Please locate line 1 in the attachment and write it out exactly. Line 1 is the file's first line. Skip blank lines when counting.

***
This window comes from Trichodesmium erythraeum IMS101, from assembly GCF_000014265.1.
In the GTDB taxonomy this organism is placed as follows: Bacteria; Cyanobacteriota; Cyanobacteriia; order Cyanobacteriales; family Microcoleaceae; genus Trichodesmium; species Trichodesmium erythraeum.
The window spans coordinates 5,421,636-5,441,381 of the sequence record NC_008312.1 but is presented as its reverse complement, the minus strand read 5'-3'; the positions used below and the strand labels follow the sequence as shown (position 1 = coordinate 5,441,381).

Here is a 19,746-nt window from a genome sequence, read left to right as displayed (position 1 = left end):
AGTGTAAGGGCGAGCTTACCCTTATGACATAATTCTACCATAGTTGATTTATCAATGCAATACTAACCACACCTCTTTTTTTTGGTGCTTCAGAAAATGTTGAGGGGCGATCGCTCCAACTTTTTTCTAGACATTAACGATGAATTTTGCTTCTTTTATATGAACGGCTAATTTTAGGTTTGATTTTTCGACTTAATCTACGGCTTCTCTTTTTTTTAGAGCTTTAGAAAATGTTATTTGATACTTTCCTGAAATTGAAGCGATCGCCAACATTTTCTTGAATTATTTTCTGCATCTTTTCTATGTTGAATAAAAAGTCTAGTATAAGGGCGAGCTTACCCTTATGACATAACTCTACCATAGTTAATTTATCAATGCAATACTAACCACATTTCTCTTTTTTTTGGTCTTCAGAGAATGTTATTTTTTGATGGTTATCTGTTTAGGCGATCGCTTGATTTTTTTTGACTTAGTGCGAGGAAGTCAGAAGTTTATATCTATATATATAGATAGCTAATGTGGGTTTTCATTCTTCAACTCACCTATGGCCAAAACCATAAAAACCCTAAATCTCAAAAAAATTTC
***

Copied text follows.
This window comes from Trichodesmium erythraeum IMS101, from assembly GCF_000014265.1.